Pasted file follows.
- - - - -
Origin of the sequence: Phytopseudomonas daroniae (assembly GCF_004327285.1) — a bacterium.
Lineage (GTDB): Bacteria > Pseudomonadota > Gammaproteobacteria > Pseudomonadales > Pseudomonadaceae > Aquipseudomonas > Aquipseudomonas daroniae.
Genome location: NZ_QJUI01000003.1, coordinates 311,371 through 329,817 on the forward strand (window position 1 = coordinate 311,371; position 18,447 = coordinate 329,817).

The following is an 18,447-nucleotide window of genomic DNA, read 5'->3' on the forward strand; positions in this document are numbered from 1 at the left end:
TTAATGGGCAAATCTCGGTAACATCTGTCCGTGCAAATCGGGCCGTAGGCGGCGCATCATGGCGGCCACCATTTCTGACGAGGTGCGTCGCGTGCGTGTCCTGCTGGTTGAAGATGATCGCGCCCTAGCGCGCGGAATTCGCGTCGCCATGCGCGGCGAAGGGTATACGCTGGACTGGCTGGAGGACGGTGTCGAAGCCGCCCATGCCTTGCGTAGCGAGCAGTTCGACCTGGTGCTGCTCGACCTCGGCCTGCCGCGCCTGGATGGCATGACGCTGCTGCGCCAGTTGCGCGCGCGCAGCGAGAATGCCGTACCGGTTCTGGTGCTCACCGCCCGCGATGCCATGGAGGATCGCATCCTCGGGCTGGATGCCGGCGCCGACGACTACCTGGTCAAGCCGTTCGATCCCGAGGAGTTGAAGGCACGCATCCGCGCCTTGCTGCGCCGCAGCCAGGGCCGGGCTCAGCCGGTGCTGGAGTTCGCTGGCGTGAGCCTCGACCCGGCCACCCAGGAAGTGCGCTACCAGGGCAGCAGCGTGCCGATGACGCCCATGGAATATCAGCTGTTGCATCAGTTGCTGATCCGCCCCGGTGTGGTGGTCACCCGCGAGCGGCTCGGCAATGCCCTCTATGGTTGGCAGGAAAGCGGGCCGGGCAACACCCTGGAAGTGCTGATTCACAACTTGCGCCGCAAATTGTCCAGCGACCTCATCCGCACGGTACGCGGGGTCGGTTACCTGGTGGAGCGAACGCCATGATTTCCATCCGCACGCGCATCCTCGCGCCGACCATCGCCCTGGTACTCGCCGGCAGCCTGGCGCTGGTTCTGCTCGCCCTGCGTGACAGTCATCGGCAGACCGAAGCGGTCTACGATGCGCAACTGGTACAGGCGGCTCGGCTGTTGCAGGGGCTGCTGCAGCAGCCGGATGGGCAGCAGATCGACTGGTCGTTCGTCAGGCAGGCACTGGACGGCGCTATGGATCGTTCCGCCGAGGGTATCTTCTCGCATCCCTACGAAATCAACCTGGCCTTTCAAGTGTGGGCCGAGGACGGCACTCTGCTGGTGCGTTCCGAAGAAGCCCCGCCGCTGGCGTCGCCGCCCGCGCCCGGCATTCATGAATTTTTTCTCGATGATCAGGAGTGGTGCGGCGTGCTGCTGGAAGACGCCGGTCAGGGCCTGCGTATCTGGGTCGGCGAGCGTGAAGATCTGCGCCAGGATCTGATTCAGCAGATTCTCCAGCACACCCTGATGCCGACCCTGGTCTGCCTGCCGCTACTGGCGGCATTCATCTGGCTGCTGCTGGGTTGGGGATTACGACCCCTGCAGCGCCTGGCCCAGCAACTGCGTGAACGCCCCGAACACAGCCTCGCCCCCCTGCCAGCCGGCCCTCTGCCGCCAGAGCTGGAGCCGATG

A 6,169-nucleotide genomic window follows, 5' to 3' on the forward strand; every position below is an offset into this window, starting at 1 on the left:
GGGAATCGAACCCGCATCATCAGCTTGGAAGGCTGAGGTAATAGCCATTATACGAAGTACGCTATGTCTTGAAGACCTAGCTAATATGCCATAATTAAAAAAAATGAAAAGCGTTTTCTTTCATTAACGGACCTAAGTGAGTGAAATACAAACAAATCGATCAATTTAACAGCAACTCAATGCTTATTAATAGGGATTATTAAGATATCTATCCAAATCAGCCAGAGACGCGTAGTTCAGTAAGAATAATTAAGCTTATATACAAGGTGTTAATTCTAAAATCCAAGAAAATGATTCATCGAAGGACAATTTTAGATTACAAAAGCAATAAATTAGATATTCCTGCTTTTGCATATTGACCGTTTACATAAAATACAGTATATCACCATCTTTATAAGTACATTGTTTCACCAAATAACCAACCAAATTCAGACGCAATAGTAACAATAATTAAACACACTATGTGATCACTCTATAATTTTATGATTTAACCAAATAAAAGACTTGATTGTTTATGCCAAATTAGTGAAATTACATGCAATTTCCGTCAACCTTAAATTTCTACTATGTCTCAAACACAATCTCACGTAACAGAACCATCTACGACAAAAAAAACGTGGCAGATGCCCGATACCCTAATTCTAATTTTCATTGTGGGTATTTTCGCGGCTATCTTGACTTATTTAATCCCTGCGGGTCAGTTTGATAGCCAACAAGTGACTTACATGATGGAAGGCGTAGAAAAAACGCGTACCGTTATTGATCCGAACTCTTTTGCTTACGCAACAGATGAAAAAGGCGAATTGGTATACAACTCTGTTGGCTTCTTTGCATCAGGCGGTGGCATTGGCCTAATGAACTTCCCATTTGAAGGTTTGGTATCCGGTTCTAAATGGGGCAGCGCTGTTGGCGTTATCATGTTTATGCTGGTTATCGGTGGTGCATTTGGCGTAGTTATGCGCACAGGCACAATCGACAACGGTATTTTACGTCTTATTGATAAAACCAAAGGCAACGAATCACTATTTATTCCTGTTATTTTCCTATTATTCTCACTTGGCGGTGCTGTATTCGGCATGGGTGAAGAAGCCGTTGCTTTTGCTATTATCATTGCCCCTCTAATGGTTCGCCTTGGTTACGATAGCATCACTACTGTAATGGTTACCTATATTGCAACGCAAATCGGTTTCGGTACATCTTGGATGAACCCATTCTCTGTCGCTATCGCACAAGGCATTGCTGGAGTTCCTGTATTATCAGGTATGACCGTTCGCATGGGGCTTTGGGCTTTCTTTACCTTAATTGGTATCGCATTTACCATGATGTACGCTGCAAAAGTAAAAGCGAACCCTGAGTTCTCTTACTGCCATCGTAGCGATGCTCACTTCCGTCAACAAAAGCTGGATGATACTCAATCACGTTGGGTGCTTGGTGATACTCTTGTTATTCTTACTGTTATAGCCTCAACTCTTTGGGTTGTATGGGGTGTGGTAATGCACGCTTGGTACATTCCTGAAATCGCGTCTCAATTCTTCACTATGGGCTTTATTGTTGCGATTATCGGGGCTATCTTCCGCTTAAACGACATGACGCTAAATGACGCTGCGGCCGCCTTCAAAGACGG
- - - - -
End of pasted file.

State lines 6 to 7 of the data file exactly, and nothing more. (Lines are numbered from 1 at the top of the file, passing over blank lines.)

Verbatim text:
A 6,169-nucleotide genomic window follows, 5' to 3' on the forward strand; every position below is an offset into this window, starting at 1 on the left:
GGGAATCGAACCCGCATCATCAGCTTGGAAGGCTGAGGTAATAGCCATTATACGAAGTACGCTATGTCTTGAAGACCTAGCTAATATGCCATAATTAAAAAAAATGAAAAGCGTTTTCTTTCATTAACGGACCTAAGTGAGTGAAATACAAACAAATCGATCAATTTAACAGCAACTCAATGCTTATTAATAGGGATTATTAAGATATCTATCCAAATCAGCCAGAGACGCGTAGTTCAGTAAGAATAATTAAGCTTATATACAAGGTGTTAATTCTAAAATCCAAGAAAATGATTCATCGAAGGACAATTTTAGATTACAAAAGCAATAAATTAGATATTCCTGCTTTTGCATATTGACCGTTTACATAAAATACAGTATATCACCATCTTTATAAGTACATTGTTTCACCAAATAACCAACCAAATTCAGACGCAATAGTAACAATAATTAAACACACTATGTGATCACTCTATAATTTTATGATTTAACCAAATAAAAGACTTGATTGTTTATGCCAAATTAGTGAAATTACATGCAATTTCCGTCAACCTTAAATTTCTACTATGTCTCAAACACAATCTCACGTAACAGAACCATCTACGACAAAAAAAACGTGGCAGATGCCCGATACCCTAATTCTAATTTTCATTGTGGGTATTTTCGCGGCTATCTTGACTTATTTAATCCCTGCGGGTCAGTTTGATAGCCAACAAGTGACTTACATGATGGAAGGCGTAGAAAAAACGCGTACCGTTATTGATCCGAACTCTTTTGCTTACGCAACAGATGAAAAAGGCGAATTGGTATACAACTCTGTTGGCTTCTTTGCATCAGGCGGTGGCATTGGCCTAATGAACTTCCCATTTGAAGGTTTGGTATCCGGTTCTAAATGGGGCAGCGCTGTTGGCGTTATCATGTTTATGCTGGTTATCGGTGGTGCATTTGGCGTAGTTATGCGCACAGGCACAATCGACAACGGTATTTTACGTCTTATTGATAAAACCAAAGGCAACGAATCACTATTTATTCCTGTTATTTTCCTATTATTCTCACTTGGCGGTGCTGTATTCGGCATGGGTGAAGAAGCCGTTGCTTTTGCTATTATCATTGCCCCTCTAATGGTTCGCCTTGGTTACGATAGCATCACTACTGTAATGGTTACCTATATTGCAACGCAAATCGGTTTCGGTACATCTTGGATGAACCCATTCTCTGTCGCTATCGCACAAGGCATTGCTGGAGTTCCTGTATTATCAGGTATGACCGTTCGCATGGGGCTTTGGGCTTTCTTTACCTTAATTGGTATCGCATTTACCATGATGTACGCTGCAAAAGTAAAAGCGAACCCTGAGTTCTCTTACTGCCATCGTAGCGATGCTCACTTCCGTCAACAAAAGCTGGATGATACTCAATCACGTTGGGTGCTTGGTGATACTCTTGTTATTCTTACTGTTATAGCCTCAACTCTTTGGGTTGTATGGGGTGTGGTAATGCACGCTTGGTACATTCCTGAAATCGCGTCTCAATTCTTCACTATGGGCTTTATTGTTGCGATTATCGGGGCTATCTTCCGCTTAAACGACATGACGCTAAATGACGCTGCGGCCGCCTTCAAAGACGG